On January 15, 2008, a seminar entitled “The Future of Transportation: What’s NASA’s Role?” was held at NASA Ames Research Center from 1 to 4 pm.
This event was the third in a series of seminars that considered how the tools and expertise developed by NASA for the exploration of space can be applied to problems associated with sustainable energy and clean technologies on planet Earth.
This seminar started with an overview of transportation policy and our current technology roadmap for implementing the California Assembly’s Global Warming Solutions Act of 2006 (AB32). New approaches from industry and NASA were presented, followed by a discussion period where the audience and the panel discussed ways to move forward.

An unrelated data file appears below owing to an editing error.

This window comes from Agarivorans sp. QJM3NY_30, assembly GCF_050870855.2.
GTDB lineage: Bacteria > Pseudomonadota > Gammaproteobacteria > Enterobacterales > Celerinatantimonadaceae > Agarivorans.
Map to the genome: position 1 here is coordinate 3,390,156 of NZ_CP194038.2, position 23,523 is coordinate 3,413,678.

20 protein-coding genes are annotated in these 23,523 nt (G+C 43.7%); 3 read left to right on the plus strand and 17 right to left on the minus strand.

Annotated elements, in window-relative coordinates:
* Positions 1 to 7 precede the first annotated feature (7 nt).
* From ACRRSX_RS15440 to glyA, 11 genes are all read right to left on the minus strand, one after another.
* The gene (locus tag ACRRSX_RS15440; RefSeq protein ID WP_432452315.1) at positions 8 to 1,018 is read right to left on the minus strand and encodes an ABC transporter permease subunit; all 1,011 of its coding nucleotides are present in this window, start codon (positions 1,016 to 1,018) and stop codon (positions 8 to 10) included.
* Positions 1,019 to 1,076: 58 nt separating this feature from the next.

Speakers included Gary Martin (ARC), Fred Keeley (Former Speaker Pro Tem, California State Assembly), Michael D. Jackson (TIAX LLC), Chris Perkins and John Cole (Unimodal), and Jonathan Trent (ARC).
On December 6, 2007, a seminar entitled “Renewable Energy: What’s NASA’s Role?” was held in the Main Auditorium (N-201) from 1 to 4 pm.
This event was the second in a series of seminars that considered how the tools and expertise developed by NASA for the exploration of space can be applied to problems associated with sustainable energy and clean technologies on planet Earth.
The afternoon consisted of lectures from an expert in renewable energy technologies, a review of NASA's historic and current roles in energy-related research, and a discussion of how NASA might contribute to renewable energy in the future. Invited speakers included Prof. Ali Shakouri (University of California, Santa Cruz) and Dr. Valerie Lyons (NASA Glenn Research Center).
Dr. Marty Hoffert was invited back to NASA Ames by the Global Research into Energy and the Environment at NASA (GREEN) team to present a Director’s Colloquium entitled “Electricity from Orbit: The case for R & D” on Wednesday, Dec. 5, at 11 a.m. in the Main Auditorium.